Partnering with Parents: Building quality relationships that benefit children
Partnering with Parents is an innovative practice support system designed to assist early childhood educators in their work with parents using essential and practical skills, tools and strategies.
Developed by the Parenting Research Centre (PRC) with the support of the Victorian Government, Partnering with Parents embeds evidence-based approaches to working in partnership with parents in an early childhood education and care (ECEC) service. The aim is to create an environment welcoming of and responsive to parents, and to strengthen educators’ skills and confidence to interact with parents in a way that supports their parenting.
The importance of partnerships with families
Educators are often the first port of call for a parent seeking information about their child, and can also be the first to raise a concern with a family about a child’s behaviour or development.
The relationship between parents and educators is unique, and the importance of partnering with families is reflected in international, national and state policies and standards, including the Victorian Early Years Learning and Development Framework.
However, while working with parents is a critical part of an early childhood educator’s role, research suggests many educators find this challenging. In a 2016 Parenting Research Centre survey, 98% of participating educators said they wanted training in partnering with families, specifically in how to conduct conversations with parents about the children in their care. To meet this need, Partnering with Parents has been developed as a ‘practice support system’ designed to help increase the skills and confidence of early childhood educators in their work with parents.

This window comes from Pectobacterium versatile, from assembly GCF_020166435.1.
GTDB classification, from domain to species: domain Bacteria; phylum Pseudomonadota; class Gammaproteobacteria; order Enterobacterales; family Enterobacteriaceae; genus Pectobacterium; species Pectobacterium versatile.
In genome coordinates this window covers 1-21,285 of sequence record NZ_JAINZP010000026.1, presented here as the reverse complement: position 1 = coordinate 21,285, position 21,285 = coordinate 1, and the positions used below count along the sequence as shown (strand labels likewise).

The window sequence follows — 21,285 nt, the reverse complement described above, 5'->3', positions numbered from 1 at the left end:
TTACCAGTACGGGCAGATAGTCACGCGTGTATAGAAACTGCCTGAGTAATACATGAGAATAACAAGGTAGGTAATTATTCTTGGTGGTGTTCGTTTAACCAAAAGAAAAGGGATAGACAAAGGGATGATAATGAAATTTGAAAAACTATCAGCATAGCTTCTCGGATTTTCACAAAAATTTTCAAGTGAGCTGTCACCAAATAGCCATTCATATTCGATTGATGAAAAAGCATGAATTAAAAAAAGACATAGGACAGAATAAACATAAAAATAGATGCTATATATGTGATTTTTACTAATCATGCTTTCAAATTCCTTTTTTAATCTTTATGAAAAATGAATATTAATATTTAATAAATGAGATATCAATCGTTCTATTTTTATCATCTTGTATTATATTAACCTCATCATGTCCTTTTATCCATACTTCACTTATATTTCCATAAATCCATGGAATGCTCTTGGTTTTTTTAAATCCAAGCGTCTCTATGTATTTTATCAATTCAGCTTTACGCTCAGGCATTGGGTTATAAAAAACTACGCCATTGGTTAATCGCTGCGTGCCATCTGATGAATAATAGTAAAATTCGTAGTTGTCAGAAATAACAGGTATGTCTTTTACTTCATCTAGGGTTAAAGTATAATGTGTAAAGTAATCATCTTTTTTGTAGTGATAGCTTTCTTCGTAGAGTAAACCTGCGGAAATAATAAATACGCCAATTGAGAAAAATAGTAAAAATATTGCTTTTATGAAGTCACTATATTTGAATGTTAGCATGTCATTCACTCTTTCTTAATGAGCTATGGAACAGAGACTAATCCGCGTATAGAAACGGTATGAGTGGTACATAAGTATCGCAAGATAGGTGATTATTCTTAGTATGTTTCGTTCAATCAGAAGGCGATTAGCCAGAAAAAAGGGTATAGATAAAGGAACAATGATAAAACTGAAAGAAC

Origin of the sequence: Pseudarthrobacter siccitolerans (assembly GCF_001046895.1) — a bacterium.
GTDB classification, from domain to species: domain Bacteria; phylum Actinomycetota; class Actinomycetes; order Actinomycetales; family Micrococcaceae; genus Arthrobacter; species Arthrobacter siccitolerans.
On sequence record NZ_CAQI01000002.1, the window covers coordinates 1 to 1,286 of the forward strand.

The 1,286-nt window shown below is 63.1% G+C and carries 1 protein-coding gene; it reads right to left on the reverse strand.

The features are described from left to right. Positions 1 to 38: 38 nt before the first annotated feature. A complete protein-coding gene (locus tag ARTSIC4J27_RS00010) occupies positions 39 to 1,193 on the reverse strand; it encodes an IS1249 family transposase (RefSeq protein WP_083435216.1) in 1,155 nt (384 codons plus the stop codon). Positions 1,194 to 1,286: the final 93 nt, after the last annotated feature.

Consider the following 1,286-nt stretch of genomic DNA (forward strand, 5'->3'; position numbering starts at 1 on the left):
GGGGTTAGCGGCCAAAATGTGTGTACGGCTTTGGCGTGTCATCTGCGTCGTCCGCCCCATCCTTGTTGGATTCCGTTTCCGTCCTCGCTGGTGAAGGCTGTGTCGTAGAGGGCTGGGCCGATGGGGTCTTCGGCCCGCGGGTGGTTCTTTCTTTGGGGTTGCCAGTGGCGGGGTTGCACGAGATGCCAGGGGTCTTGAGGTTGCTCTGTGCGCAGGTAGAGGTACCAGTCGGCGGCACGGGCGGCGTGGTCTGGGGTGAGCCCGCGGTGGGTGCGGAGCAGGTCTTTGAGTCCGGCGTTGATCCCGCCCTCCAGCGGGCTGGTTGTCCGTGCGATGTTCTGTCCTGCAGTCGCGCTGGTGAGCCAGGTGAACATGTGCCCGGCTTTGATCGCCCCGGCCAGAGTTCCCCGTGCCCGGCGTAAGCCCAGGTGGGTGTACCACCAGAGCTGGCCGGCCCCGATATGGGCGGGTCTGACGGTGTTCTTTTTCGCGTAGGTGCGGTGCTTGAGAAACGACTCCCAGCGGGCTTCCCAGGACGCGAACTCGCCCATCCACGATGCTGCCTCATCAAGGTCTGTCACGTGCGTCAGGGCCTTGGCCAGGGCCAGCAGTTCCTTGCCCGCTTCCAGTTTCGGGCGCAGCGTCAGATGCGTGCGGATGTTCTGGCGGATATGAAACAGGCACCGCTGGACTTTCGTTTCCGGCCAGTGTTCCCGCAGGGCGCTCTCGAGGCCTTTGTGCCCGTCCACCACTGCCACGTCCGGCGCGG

How training can help
Part of our PracticeWorks method, Partnering with Parents provides practical training and ‘how tos’ that are easy to incorporate into the daily rhythm of a busy early childhood educator’s activities. We can help centres determine their needs, and identify what elements of the Partnering with Parents practice support system should be implemented in the day-to-day operation of the service.
To ensure ongoing support and continuity, Partnering with Parents has been designed so that each centre nominates staff to be trained as ‘practice coaches’, who can then support other educators at their centre to implement key skills and strategies.
These key skills and strategies are embedded into three components which make up the Partnering with Parents support system, outlined in the graphic below.
How was Partnering with Parents developed?
A multi-year initiative, the development of Partnering with Parents incorporated an extensive needs analysis, program creation and a randomised control trial to test effectiveness. Throughout 2019 we evaluated Partnering with Parents by conducting a cluster randomised controlled trial with 19 Victorian services, covering a mix of metro and rural services offering long-daycare and kindergarten, or kindergarten only.
For more information on how the trial was conducted, see Study Protocol, Petrovic et al. (2019)
After an intervention group completed their implementation of Partnering with Parents, but before the control group had begun, we asked educators in both the intervention group and the control group questions about:
- changes in the way they interact with parents
- changes in their own skills
- changes in the skills of others at their service.
We asked parents about their relationship with educators and the communication at the service.
While the results of the multi-level modelling conducted as a part of the cRCT suggested positive improvements in both skills and confidence of educators and parent reports on relationship and communication, no significant differences were found. We interpret that this was due largely to educators and parents providing high ratings at baseline. Given reports from parents and educators do suggest high acceptability and intention to use, further investigation is required to assess whether scientifically significant change is achieved as a result of Partnering with Parents.
There is strong consensus in the sector that, while some educators are skilled in working with families, many lack confidence, particularly in the context of high and complex child and family needs, and are therefore open to, and are seeking, further training.
The ECEC sector has made significant gains in improving quality of services in recent years, and is well placed to focus efforts on supporting educators to more effectively partner with families. We suggest many ECEC services would benefit from Partnering with Parents to convert knowledge into application and thus improve partnerships with families.
How can services sign up?
If your service is interested in finding out more about Partnering with Parents, please contact project lead Olivia Clayton.
Olivia Clayton, Senior Practice Design Specialist